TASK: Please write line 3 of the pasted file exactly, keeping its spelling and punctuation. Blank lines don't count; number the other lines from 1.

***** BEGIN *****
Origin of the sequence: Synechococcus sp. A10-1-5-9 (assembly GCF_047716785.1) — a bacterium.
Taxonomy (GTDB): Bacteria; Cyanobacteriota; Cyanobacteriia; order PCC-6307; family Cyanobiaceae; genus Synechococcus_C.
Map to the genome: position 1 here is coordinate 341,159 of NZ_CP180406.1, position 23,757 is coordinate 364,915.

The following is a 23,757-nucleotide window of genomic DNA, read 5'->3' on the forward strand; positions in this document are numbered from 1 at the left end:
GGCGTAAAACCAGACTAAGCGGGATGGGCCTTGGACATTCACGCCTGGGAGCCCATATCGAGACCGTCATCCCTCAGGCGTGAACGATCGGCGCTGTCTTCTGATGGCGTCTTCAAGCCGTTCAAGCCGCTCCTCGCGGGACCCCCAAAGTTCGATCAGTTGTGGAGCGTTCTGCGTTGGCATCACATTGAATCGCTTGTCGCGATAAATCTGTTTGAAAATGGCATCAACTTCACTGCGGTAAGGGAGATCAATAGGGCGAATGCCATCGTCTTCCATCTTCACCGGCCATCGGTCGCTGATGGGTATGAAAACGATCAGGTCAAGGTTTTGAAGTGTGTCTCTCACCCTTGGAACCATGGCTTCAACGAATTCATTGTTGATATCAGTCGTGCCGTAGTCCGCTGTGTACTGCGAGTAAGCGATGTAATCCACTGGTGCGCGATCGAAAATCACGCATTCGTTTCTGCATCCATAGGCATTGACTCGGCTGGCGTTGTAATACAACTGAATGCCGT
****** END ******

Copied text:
Map to the genome: position 1 here is coordinate 341,159 of NZ_CP180406.1, position 23,757 is coordinate 364,915.